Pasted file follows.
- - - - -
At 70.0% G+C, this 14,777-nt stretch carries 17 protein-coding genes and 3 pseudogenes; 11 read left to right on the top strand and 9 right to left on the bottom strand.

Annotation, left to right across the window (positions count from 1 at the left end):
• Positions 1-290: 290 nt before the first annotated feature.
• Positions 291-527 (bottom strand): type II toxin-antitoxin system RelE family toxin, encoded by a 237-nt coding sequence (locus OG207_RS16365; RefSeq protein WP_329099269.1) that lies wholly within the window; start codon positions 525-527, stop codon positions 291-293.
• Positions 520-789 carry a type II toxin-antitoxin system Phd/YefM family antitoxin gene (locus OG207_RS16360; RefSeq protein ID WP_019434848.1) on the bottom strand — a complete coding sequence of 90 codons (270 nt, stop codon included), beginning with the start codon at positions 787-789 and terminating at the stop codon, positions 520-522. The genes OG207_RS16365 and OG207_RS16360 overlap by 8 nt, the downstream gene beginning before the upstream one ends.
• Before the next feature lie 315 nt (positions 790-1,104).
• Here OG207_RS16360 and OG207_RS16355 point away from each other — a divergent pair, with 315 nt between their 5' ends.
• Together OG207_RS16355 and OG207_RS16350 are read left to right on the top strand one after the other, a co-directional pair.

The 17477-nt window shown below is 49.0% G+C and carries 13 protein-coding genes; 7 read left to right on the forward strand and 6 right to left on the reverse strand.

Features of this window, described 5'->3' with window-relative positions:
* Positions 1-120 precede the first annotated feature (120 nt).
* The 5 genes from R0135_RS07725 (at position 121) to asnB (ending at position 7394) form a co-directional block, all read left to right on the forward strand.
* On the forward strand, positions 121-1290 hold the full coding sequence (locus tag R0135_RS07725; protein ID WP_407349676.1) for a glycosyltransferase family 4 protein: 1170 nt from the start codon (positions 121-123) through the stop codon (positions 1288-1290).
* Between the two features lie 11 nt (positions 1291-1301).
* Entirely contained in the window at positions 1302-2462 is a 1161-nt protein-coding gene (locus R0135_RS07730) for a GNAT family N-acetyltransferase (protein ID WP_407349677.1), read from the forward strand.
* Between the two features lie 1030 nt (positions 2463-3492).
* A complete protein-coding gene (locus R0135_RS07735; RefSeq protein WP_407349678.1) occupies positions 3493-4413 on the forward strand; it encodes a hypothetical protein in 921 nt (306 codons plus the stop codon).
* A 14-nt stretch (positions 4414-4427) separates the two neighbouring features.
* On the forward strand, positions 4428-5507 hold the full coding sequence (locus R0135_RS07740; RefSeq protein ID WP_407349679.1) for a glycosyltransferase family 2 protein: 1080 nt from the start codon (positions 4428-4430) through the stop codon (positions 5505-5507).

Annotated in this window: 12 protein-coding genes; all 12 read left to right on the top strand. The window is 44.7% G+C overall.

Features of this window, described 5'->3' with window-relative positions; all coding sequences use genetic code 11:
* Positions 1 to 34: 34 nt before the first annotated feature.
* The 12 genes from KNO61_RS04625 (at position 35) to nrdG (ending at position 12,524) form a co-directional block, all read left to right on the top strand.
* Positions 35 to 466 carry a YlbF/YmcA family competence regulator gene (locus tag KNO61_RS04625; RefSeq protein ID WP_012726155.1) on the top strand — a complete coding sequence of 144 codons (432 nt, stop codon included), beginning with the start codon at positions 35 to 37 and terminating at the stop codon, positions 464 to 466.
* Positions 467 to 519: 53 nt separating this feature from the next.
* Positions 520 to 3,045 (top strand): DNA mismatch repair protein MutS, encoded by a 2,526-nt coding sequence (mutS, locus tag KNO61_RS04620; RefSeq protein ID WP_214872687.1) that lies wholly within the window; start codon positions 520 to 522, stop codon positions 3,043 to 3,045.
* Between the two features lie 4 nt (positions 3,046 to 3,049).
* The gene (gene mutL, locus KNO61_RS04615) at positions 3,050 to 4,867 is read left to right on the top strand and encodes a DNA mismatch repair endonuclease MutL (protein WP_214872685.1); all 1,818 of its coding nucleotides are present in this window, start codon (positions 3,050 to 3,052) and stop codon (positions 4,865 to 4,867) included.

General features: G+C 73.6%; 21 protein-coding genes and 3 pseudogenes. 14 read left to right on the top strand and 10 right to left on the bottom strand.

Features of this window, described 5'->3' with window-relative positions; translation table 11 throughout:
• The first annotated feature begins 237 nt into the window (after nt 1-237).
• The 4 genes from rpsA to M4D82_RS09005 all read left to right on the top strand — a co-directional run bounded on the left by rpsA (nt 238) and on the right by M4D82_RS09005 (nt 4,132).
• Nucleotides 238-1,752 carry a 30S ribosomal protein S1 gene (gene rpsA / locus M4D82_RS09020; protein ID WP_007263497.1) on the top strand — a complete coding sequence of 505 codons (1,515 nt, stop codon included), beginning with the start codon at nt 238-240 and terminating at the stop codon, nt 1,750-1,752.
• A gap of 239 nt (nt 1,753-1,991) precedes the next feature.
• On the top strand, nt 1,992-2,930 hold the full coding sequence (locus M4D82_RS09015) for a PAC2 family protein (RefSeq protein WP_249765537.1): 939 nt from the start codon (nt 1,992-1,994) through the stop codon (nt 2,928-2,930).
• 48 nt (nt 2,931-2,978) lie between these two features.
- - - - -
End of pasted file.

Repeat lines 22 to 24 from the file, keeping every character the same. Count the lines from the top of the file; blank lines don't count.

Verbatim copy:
* Positions 1 to 34: 34 nt before the first annotated feature.
* The 12 genes from KNO61_RS04625 (at position 35) to nrdG (ending at position 12,524) form a co-directional block, all read left to right on the top strand.
* Positions 35 to 466 carry a YlbF/YmcA family competence regulator gene (locus tag KNO61_RS04625; RefSeq protein ID WP_012726155.1) on the top strand — a complete coding sequence of 144 codons (432 nt, stop codon included), beginning with the start codon at positions 35 to 37 and terminating at the stop codon, positions 464 to 466.